If we were only permitted to travel around this city on modes of transport paid in full, upfront by each of us on a fee-for-service basis, we’d all be walking everywhere we went. There’s probably an argument to be made about bicycle use as well. Its impact on infrastructure a fraction of its costs.
For every other way we get from point A to point B? Subsidized to the hilt. Roads for vehicular traffic are not fully paid for through gas taxes and registration fees. While transit users in Toronto pay an unusually high percentage of the system’s annual operating costs, a good chunk of it comes from other revenue sources. And we haven’t even got to the matter of capital costs.
So if our car, bus, streetcar, subway travel all is subsidized to varying degrees, why do we expect the public bike sharing system, Bixi, to pay its own way?
In normal circumstances that would be purely a rhetorical question. You’d think mobility was mobility regardless of the number of wheels under your ass. This, however, is Toronto 2014. Cycling is nothing more than a sport or a jaunty ride about town, to and fro places of latte-sipping.
Reports of Bixi’s financial duress emerged on Tuesday. The Montreal based company is looking to sell off its franchises including the one in Toronto. A couple years back, the city signed on as a loan guarantor to help get the operation up and going. Now it’s on the hook for about $3.9 million.
Unsurprisingly, Mayor Ford is uninterested in helping out. The chair of the city’s Public Works and Infrastructure Committee, Councillor Denzil Minnan-Wong, is not any more enthusiastic about the idea. He’d prefer to off-load it onto the private sector.
“Government, fundamentally, isn’t the first place where you look to run a business,” the councillor said. “The private sector is better at making a dollar because it is their dollar. I’m a firm believer that if it can be in the Yellow Pages, it shouldn’t be in the Blue Pages.”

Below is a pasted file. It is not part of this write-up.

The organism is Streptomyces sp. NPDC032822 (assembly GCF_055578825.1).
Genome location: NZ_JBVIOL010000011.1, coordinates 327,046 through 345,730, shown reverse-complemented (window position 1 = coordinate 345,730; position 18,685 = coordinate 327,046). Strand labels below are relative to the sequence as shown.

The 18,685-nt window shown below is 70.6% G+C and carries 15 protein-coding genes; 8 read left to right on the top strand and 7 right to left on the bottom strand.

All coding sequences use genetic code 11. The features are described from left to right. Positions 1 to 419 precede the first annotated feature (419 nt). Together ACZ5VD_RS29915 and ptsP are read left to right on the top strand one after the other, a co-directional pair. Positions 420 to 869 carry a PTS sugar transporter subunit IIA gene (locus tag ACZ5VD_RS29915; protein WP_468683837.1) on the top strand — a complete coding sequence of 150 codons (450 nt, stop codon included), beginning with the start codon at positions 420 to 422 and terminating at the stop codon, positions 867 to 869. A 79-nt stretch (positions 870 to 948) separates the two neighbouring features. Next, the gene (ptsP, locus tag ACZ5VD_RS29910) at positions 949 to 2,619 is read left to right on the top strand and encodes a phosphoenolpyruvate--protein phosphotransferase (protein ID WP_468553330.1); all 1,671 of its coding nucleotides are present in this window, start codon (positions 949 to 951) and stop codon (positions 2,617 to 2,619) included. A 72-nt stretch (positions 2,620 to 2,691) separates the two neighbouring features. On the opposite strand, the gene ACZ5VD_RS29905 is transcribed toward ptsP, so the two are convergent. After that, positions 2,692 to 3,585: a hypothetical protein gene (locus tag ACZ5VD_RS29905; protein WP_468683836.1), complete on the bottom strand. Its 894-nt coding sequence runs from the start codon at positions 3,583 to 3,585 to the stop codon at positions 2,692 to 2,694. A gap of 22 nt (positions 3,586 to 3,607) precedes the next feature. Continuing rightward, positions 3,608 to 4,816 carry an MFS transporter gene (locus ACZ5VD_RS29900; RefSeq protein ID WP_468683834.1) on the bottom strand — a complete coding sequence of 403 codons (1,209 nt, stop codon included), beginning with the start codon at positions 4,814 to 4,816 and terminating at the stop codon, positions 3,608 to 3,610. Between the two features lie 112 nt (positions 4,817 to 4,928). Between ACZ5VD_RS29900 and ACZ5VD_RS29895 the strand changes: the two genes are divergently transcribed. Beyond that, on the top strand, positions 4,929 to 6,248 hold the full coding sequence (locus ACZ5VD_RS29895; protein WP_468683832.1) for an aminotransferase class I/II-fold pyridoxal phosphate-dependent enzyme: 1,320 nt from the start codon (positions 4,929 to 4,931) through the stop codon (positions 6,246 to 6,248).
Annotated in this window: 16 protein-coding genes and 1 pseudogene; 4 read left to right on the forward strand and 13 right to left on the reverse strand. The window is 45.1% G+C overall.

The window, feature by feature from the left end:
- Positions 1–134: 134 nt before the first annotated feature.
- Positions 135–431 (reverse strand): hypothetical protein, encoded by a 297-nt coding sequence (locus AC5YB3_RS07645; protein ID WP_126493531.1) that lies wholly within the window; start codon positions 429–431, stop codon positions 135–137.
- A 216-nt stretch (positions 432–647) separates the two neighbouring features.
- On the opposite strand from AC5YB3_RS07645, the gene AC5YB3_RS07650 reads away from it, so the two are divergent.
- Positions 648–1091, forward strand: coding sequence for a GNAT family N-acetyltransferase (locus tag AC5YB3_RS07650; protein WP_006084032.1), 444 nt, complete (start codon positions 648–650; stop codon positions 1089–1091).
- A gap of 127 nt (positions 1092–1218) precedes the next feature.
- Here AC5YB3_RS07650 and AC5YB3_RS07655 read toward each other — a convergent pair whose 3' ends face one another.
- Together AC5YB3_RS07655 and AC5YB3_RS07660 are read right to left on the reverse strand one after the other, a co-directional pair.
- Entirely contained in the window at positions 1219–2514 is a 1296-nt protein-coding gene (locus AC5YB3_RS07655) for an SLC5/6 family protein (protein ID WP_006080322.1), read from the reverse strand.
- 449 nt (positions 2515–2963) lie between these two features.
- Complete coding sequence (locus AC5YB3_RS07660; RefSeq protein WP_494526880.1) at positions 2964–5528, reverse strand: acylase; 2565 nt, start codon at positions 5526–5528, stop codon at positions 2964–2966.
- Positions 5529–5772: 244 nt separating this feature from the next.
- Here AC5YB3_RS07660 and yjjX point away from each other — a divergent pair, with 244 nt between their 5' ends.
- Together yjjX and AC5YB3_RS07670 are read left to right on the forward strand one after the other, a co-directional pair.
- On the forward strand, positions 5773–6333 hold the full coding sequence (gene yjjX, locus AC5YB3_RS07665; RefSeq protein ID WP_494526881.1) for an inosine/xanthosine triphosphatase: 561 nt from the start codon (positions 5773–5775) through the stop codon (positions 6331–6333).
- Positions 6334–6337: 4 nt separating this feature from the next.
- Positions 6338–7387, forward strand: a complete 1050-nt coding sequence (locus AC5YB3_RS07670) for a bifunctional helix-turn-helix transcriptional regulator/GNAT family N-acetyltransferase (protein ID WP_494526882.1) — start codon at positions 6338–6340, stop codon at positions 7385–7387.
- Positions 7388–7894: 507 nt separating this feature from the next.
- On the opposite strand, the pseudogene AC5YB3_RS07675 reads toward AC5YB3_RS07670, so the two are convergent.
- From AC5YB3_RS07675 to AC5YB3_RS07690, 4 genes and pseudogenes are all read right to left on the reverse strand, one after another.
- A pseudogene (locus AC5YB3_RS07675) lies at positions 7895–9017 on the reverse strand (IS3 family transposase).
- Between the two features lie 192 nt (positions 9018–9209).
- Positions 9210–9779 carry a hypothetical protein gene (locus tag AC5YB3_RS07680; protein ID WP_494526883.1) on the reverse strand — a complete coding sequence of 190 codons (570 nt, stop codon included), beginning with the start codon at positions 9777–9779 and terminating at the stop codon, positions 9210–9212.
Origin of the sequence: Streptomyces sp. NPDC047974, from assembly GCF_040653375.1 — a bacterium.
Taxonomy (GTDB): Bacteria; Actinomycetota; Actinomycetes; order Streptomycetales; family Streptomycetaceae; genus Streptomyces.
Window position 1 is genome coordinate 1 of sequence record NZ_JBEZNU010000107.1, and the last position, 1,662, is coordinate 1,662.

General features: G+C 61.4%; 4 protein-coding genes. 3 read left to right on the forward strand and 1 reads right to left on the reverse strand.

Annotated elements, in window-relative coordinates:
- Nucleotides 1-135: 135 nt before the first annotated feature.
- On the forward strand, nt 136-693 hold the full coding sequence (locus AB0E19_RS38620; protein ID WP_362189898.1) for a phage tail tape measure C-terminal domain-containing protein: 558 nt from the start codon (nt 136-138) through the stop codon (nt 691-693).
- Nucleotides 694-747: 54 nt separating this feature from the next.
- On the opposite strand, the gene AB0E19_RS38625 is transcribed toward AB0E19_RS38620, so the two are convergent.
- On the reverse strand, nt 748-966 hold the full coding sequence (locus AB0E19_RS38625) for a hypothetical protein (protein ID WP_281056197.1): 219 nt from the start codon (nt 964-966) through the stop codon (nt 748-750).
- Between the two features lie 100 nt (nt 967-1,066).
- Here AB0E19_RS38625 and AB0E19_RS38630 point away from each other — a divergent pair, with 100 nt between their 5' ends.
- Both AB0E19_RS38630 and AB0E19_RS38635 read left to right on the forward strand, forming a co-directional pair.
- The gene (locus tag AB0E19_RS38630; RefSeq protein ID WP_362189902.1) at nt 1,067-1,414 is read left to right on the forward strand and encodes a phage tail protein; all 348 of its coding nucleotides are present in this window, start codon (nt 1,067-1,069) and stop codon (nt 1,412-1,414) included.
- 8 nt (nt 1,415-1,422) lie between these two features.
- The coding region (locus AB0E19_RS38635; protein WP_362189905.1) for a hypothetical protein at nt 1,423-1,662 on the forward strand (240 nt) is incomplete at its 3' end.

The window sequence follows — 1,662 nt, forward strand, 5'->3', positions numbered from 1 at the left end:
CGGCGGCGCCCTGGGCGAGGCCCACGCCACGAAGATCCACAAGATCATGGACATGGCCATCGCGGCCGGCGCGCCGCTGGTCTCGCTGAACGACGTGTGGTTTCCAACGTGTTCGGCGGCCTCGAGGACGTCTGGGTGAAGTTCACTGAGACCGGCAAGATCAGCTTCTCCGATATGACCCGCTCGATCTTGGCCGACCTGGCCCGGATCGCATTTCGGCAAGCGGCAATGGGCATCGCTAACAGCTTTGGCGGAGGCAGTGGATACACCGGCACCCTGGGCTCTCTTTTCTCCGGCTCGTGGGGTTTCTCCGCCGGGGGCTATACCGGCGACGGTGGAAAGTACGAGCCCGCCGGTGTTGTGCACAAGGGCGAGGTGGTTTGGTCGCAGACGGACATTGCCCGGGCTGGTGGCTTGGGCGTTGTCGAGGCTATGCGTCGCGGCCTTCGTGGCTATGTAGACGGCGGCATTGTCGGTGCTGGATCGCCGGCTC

On Tuesday, I wanted to hug Councillor Minnan-Wong to my bosom for having the courage of his convictions in speaking out and voting against a casino. I’d always questioned his courage and believed his only conviction was reducing local government to a heaping rubble. But by later that day, he’d returned to form.
Only the firmest set of anti-cycling minds saw the bike sharing program as some blue chip business venture. According to the National Post’s Megan O’Toole, in a report going to the Executive Committee next week, Toronto’s GM of Transportation Services suggests BIXI has become “’an important part of the transportation mix’ in the city and a key component of the Pan Am Games transportation plan.” ‘An important part of the transportation mix’, you say? Well, let’s just hand that over to the private sector to maximize profits why don’t we.
BIXI was never intended to individually cover great distances. It’s all about short hauls. Think timed transfers we’d like to have on the TTC – hop on-hop off privileges – but on a bike.
Set up to actually succeed, BIXI could immediately begin paying back any investment in it from the city by helping to alleviate the stress along certain transit routes. Right now, I’m thinking the downtown streetcar lines, especially King Street. Reduce the ridership there in order to re-allocate TTC resources in other parts of the city.
Of course, it’s not as easy as simply putting up more stands filled with more bikes. Biking infrastructure also has to be improved to further entice reticent but interested would-be riders to casually start using the system as part of their transit routine. All part of the concept of induced demand. Build it (and maintain it properly) and they will come.
As part of the city’s overall transportation outlay, coming to the rescue of BIXI would be a modest outlay. For a fraction of the amount we’re looking to shell out keeping the Gardiner in the pink, we could triple the number of BIXI bikes and broaden its reach from High Park to Broadview and Dupont Street to the lake. Hardly the ‘drain on the city’s finances’ the Public Works chair pretends to fret about. A concern particularly rich coming from the man who cost the city a couple hundred thousand dollars reverting the Jarvis bike lanes back to a 5th lane for cars and another $19.4 million trying to bury the Gardiner Expressway Environmental Assessment without council consent.
But we all know this isn’t about sound policy or good governance. It never is with this administration. BIXI’s financial problems offer up yet another golden opportunity to kill off a David Miller initiative. That’s really the only kind of agenda they have left.
— sharingly submitted by Cityslikr